Darwin's Return: Hood Mockingbird

On Darwin’s 1835 visit to Galapagos, it was his identification of three distinct species of mockingbird that initially led him to question the stability of species. On this trip, he comes face-to-face with a fourth species: the Hood mockingbird. This one, by far the most aggressive of an already curious species, will explore almost anything in search of the most rare commodity on the islands: fresh water. This one examines an abandoned albatross egg along with Darwin.

2 thoughts on “Darwin's Return: Hood Mockingbird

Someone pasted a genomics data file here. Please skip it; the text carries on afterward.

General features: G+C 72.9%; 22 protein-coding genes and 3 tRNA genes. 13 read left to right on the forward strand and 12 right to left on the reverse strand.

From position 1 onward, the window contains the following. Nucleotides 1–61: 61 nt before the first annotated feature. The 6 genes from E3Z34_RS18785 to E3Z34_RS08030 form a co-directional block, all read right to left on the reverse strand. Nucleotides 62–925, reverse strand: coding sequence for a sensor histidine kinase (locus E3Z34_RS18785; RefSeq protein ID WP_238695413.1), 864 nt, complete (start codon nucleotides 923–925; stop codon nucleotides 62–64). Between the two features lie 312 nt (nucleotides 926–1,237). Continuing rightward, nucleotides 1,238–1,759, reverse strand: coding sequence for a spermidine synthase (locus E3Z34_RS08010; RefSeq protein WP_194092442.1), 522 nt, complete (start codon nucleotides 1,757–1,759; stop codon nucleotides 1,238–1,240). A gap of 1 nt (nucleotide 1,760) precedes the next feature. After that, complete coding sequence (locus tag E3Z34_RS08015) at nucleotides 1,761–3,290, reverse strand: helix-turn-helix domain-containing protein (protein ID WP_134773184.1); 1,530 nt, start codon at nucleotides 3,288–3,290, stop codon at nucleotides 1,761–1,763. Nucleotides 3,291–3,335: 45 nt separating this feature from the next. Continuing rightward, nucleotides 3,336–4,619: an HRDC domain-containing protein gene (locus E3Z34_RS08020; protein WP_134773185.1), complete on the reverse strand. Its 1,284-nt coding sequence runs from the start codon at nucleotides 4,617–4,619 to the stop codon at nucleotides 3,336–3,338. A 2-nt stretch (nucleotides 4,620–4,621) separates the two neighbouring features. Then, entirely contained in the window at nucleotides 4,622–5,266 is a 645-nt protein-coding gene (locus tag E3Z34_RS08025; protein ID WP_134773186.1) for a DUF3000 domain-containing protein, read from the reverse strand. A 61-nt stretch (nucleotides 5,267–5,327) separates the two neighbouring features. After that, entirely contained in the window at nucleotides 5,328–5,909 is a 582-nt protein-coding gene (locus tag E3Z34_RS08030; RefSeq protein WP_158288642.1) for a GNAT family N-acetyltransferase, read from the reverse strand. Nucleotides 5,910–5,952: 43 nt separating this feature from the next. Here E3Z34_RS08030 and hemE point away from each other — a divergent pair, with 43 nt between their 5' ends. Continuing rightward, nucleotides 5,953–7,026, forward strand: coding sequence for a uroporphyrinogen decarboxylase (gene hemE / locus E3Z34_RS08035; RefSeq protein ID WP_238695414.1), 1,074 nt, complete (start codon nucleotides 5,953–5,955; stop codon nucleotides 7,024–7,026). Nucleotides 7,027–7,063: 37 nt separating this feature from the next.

1. Ryan Thomas

    How have people not commented on these yet?! I’m laughing out loud at that little head poking up from behind an egg, and the curiosity of the mockingbird trying to figure it all out. I imagine it took time for the mockingbird to calm down enough for a photo of it.

    1. Dan McComb

      Thanks for being the first to comment, Ryan. I think this series is among the best work I’ve ever done, so thanks for noticing. Galapagos is an incredible place because you can get these kind of interactions to happen totally spontaneously. The animals are nearly fearless and in the case of the mockingbird, unbelievably curious. This one followed me around like a dog.


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